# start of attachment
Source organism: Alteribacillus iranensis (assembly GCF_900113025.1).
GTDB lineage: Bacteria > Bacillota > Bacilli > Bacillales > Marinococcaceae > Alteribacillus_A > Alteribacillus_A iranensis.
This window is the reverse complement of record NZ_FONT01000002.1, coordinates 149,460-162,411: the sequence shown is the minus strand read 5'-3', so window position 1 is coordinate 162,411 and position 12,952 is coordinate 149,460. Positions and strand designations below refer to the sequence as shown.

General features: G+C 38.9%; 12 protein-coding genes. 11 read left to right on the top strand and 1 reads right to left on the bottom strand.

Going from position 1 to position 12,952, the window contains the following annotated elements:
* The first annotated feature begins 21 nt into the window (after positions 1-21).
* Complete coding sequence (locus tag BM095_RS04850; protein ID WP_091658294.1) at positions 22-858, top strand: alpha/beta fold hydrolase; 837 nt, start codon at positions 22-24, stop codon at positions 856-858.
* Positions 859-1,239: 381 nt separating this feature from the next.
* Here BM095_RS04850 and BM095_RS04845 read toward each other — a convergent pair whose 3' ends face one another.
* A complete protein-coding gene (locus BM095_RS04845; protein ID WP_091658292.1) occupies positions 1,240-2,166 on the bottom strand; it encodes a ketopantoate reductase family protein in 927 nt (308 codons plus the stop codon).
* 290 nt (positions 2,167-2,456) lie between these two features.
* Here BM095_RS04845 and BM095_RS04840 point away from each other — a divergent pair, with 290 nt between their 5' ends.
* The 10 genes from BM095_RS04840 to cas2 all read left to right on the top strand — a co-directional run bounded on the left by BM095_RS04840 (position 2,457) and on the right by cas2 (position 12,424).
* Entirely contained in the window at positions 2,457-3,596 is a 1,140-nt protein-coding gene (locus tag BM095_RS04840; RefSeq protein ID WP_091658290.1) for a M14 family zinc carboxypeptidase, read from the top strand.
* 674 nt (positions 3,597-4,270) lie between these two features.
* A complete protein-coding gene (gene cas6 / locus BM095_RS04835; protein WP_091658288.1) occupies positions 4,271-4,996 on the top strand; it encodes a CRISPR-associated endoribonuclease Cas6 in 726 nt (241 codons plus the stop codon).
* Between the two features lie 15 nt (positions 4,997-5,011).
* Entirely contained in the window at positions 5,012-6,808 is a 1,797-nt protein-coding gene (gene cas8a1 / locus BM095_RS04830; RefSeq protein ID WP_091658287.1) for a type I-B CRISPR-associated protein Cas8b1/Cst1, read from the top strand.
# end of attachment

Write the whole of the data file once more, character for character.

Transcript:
Source organism: Alteribacillus iranensis (assembly GCF_900113025.1).
GTDB lineage: Bacteria > Bacillota > Bacilli > Bacillales > Marinococcaceae > Alteribacillus_A > Alteribacillus_A iranensis.
This window is the reverse complement of record NZ_FONT01000002.1, coordinates 149,460-162,411: the sequence shown is the minus strand read 5'-3', so window position 1 is coordinate 162,411 and position 12,952 is coordinate 149,460. Positions and strand designations below refer to the sequence as shown.

General features: G+C 38.9%; 12 protein-coding genes. 11 read left to right on the top strand and 1 reads right to left on the bottom strand.

Going from position 1 to position 12,952, the window contains the following annotated elements:
* The first annotated feature begins 21 nt into the window (after positions 1-21).
* Complete coding sequence (locus tag BM095_RS04850; protein ID WP_091658294.1) at positions 22-858, top strand: alpha/beta fold hydrolase; 837 nt, start codon at positions 22-24, stop codon at positions 856-858.
* Positions 859-1,239: 381 nt separating this feature from the next.
* Here BM095_RS04850 and BM095_RS04845 read toward each other — a convergent pair whose 3' ends face one another.
* A complete protein-coding gene (locus BM095_RS04845; protein ID WP_091658292.1) occupies positions 1,240-2,166 on the bottom strand; it encodes a ketopantoate reductase family protein in 927 nt (308 codons plus the stop codon).
* 290 nt (positions 2,167-2,456) lie between these two features.
* Here BM095_RS04845 and BM095_RS04840 point away from each other — a divergent pair, with 290 nt between their 5' ends.
* The 10 genes from BM095_RS04840 to cas2 all read left to right on the top strand — a co-directional run bounded on the left by BM095_RS04840 (position 2,457) and on the right by cas2 (position 12,424).
* Entirely contained in the window at positions 2,457-3,596 is a 1,140-nt protein-coding gene (locus tag BM095_RS04840; RefSeq protein ID WP_091658290.1) for a M14 family zinc carboxypeptidase, read from the top strand.
* 674 nt (positions 3,597-4,270) lie between these two features.
* A complete protein-coding gene (gene cas6 / locus BM095_RS04835; protein WP_091658288.1) occupies positions 4,271-4,996 on the top strand; it encodes a CRISPR-associated endoribonuclease Cas6 in 726 nt (241 codons plus the stop codon).
* Between the two features lie 15 nt (positions 4,997-5,011).
* Entirely contained in the window at positions 5,012-6,808 is a 1,797-nt protein-coding gene (gene cas8a1 / locus BM095_RS04830; RefSeq protein ID WP_091658287.1) for a type I-B CRISPR-associated protein Cas8b1/Cst1, read from the top strand.